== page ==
Our main research activities include;

  • Novel solar cell material development
  • Semiconductor coatings
  • Thin-film photovoltaics (PV)
  • Physical, chemical and electrical characterisation
  • Sensor design and development
  • Innovative high volume/in-line processing techniques

Current Research Projects

Doped Emitters to Unlock Lowest Cost Solar Electricity

This proposal brings fresh thinking to the front emitter layer that is widely recognised in the CdTe PV community as being the limiting factor in realising the potential of the arsenic doped CdTe and CdSeTe absorber layers. This is predicted to achieve over 25% cell efficiency and over 22% module efficiency. To achieve this goal we have put together a world leading team to work on a new n-type emitter layer. The teams at Swansea-CSER and Loughborough-CREST have combined expertise on As doping of the CdTe absorber layer along with sputter deposition of oxide layers. The world leading team includes project partners – Colorado State University (leading academic team in the USA), First Solar (leading thin film PV manufacturer) and NSG Pilkington (leading coated glass products for thin film PV).

This 3 year EPSRC proposal started on the 1st August 2021 and will run until 31st July 2024. For further information on this project, please contact Prof. Stuart Irvine (PI) at 

Solar Photovoltaic Academic Research Consortium (SPARC) IIERDF (002)

The funding (£7.2m) for SPARC II (Solar Photovoltaic Research Consortium) has been approved by the Welsh European Funding Office (WEFO) and provides underpinning funding for a collaboration of 6 research teams across the Universities of Swansea, Aberystwyth and Bangor. The purpose of this research funding is to build research capacity in solar photovoltaic research, to ensure that the SPARC II team can attract substantial competitive research funding that will enable new research partnerships for ground breaking research and lead to effective technology transfer in the future.

The SPARC II team cover a range of key expertise from power electronics through to synthesis of PV materials, devices and their characterisation. This is an exciting opportunity to build on past successes of inorganic thin film PV, Dye-sensitised Solar Cells (DSSC) and Perovskites. The SPARC I consortium has been expanded with the addition of Aberystwyth University Physics Department that brings a unique capability to make in situ measurements of fundamental film properties that will lead to more efficient and more robust solar cells.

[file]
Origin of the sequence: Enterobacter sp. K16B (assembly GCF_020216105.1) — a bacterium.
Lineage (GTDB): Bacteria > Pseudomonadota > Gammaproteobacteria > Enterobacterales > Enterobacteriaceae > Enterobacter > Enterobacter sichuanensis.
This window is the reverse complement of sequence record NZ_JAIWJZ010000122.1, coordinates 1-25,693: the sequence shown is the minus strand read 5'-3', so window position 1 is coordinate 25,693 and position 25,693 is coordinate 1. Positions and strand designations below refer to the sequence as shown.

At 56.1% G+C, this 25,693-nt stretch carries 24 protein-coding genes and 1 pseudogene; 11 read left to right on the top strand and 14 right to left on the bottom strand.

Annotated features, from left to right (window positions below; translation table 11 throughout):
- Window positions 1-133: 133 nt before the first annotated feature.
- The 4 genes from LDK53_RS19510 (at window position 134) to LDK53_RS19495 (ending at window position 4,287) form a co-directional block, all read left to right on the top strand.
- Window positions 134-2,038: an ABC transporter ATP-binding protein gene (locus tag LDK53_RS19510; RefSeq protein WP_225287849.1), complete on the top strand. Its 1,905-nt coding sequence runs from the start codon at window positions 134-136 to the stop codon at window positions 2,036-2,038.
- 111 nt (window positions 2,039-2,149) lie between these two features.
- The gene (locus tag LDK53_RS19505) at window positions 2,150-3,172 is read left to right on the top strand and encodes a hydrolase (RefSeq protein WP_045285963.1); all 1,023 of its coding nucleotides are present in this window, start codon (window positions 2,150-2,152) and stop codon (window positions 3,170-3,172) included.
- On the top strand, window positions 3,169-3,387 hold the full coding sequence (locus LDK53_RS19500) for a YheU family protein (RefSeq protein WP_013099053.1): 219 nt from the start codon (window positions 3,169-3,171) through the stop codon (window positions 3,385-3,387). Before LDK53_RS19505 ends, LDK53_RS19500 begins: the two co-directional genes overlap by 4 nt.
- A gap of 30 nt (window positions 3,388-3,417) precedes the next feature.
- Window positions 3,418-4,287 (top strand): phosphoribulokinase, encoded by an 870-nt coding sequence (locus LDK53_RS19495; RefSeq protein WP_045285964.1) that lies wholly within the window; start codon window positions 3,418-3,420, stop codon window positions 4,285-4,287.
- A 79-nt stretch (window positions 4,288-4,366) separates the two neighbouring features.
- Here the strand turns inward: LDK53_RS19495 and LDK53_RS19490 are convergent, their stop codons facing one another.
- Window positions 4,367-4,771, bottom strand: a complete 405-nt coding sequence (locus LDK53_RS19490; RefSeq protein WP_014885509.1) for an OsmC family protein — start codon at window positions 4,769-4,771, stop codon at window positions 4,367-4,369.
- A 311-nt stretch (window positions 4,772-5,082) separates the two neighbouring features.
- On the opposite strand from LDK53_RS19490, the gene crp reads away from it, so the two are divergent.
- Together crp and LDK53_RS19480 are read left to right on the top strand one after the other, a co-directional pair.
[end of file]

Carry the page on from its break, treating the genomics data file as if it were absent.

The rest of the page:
For further information on this project, please contact Dr. Dan Lamb –

Completed Projects

Solar Energy Enabled Electricity Generation via High Performance CZT/Si Tandem Cells (SiZETSOLAR)

This collaborative British Council (Newton Fund) proposal will help to revolutionize the PV industry in Turkey by developing a new high efficiency, low cost tandem photovoltaic (PV) solar cell structure. A crystalline silicon bottom subcell and polycrystalline CdTe-based thin film solar cell for the top subcell will boost cell efficiency to 27% and module efficiency to 23%. SiZETSOLAR will focus on advancing industrially-relevant PV technologies; its objectives include demonstration of efficient and affordable PV, reaching a TRL of 5. This will provide key information allowing Turkey and UK to position themselves at the forefront of the next generation PV technologies.

For further information on this project, please contact Dr. Giray Kartopu –

Optical Transfer of Heat with Electrical and Light Output (OTHELLO)

OTHELLO is a UK collaboration, funded by EPSRC and the Department for International Development through Innovate UK, and is developing a system that can generate both electricity and high temperature heat from solar energy.

The proposal’s primary goal is to conduct the research to prove the viability of concentrating the Infra-Red (IR) frequencies that can be captured through thin film Cadmium Telluride (CdTe) solar panels, allowing industry to establish a route to market for combined PV and solar thermal (PVT) panels that co-generate electricity and high temperature heat. This development of an electrically and thermally efficient high temperature static PVT system will rapidly, at scale, address the energy trilemma.

>The primary objective is to use thin film CdTe’s outstanding ability to both efficiently and cost-effectively convert the shorter solar wavelengths to electricity, while leaving, as far as possible, longer wavelengths available to generate high temperatures through concentration.

>The secondary objective is to consider how modules could be configured to reduce manufacturing costs to facilitate rapid global rollout.

>The third objective is to consider to what extent the research would be applicable to Perovskite which has the potential to be efficient at similar wavelengths and with even lower costs.

For further information on this project, please visit:

If you would like to discuss this project, or need any more information, please contact Dr. Dan Lamb –


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